"Art is Arp"
"For Arp, art is Arp" - this proclamation made by Marcel Duchamp in 1949 arouses a curiosity to get to know Arp's understanding of art, presented at the exhibition in the Arp Museum Bahnhof Rolandseck*.
There are many reasons to consider the painter, sculptor, and poet Hans (Jean) Arp (1886-1966) to be among the most influential artists of the 20th century. In Zurich in 1916, together with his artist colleagues Hugo Ball, Richard Huelsenbeck, and Tristan Tzara he founded Dada, a protest movement against war and human despotism. With mostly provocative, sometimes playfully-ironic artistic means of expression, the Dadaists tried to surmount existing social and aesthetic norms, and in doing so, revolutionized the art scene in only a short time. "Happenings" and "performances", significant forms of expression even in today's art, are directly rooted in Dadaism, and "concrete poetry" is wholly in the tradition of the poet Arp as well.
* Germany's only "museum with a railway connection','having opened in 2007, poses an unusual combination of a classicist 19th-century railway station with the new, avant-garde building by American star architect Richard Meier on a hill above the Rhine. A museum complex that is not only unique for its idyllic location on the Rhine and its view to the beautiful silhouette of the Siebengebirge range of hills, but also for the diversity of all the things it has to offer. In addition to superb exhibitions, the program includes concerts with famous musicians and excellent literary events. The connection of the three units consisting of railway station, pavilion, and new building present a forum for showing works by Hans Arp and Sophie Taeuber-Arp, for whom the museum is named, as well as internationally-recognized contemporary artists.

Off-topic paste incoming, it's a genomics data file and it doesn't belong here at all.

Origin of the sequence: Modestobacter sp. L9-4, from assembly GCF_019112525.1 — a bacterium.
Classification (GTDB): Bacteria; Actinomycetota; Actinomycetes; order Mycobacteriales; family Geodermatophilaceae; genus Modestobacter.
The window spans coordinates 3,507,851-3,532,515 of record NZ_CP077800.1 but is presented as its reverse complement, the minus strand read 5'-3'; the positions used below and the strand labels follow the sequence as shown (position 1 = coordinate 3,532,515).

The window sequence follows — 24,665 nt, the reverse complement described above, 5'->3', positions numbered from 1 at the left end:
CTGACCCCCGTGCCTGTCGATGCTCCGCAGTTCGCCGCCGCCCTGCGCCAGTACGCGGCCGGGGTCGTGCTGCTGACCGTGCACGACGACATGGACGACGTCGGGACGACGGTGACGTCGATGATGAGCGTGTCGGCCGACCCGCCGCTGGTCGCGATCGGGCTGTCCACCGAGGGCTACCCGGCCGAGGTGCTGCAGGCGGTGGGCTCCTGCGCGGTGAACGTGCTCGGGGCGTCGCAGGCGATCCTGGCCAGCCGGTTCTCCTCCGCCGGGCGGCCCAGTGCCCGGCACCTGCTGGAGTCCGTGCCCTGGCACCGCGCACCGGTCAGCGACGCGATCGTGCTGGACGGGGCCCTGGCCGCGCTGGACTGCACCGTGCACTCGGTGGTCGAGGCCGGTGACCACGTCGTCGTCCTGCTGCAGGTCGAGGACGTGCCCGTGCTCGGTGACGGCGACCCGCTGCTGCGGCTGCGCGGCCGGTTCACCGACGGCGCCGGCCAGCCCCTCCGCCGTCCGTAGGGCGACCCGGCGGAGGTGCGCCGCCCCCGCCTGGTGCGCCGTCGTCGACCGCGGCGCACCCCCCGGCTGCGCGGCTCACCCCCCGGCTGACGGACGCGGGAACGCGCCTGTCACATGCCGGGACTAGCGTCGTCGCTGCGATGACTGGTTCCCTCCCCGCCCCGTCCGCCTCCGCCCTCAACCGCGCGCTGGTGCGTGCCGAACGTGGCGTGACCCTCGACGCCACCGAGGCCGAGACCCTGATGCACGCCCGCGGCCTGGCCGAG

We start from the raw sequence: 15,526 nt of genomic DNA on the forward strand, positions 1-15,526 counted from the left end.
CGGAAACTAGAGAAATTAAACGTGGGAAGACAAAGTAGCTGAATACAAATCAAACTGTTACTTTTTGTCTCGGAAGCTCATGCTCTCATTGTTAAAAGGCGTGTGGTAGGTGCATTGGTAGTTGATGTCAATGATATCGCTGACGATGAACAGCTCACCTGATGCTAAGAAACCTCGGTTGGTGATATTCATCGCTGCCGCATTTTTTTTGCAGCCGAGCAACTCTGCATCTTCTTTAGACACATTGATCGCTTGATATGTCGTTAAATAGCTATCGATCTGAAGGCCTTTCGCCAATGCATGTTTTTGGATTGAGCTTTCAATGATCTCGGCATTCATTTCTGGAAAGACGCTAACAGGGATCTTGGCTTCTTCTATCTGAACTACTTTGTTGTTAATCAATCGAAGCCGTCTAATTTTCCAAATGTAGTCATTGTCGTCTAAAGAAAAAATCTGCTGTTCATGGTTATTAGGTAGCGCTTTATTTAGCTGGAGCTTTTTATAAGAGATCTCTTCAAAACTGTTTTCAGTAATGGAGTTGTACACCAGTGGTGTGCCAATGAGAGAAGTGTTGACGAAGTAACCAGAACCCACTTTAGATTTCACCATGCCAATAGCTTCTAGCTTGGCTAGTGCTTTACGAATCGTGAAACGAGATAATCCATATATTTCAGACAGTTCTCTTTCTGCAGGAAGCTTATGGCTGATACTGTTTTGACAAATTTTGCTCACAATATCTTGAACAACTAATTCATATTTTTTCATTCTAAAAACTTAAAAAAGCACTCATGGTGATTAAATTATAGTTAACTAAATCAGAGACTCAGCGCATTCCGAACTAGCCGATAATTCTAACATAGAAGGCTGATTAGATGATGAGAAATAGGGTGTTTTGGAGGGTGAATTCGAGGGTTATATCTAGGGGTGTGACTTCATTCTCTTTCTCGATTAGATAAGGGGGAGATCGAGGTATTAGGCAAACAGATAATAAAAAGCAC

What is more, Hans Arp is recognized as being the pioneer of organic abstraction, which is oriented to the metamorphosis, the constant processes of birth and change in nature — something he made the "measure of all things". The fluid transformation of forms is something we may witness especially clearly in the three-dimensional sculptures. It is chiefly for this reason that Arp's fully plastic works are considered as being central to his artistic creation. Before Arp ever created his first fully-plastically-sculptured works around 1930 at the age of about 40, however, his characteristic language of forms had already been distinct features in his collages, reliefs, and drawings. This language of forms runs serially throughout the artist's entire oeuvre. The transitions between the techniques, be they in his artworks or in his poetry, are fluid. Often he circles around motifs, coming back to original ideas years later. Because of this, his oeuvre seems to be an entity unto itself, though at the same time it surprises us by its many facets.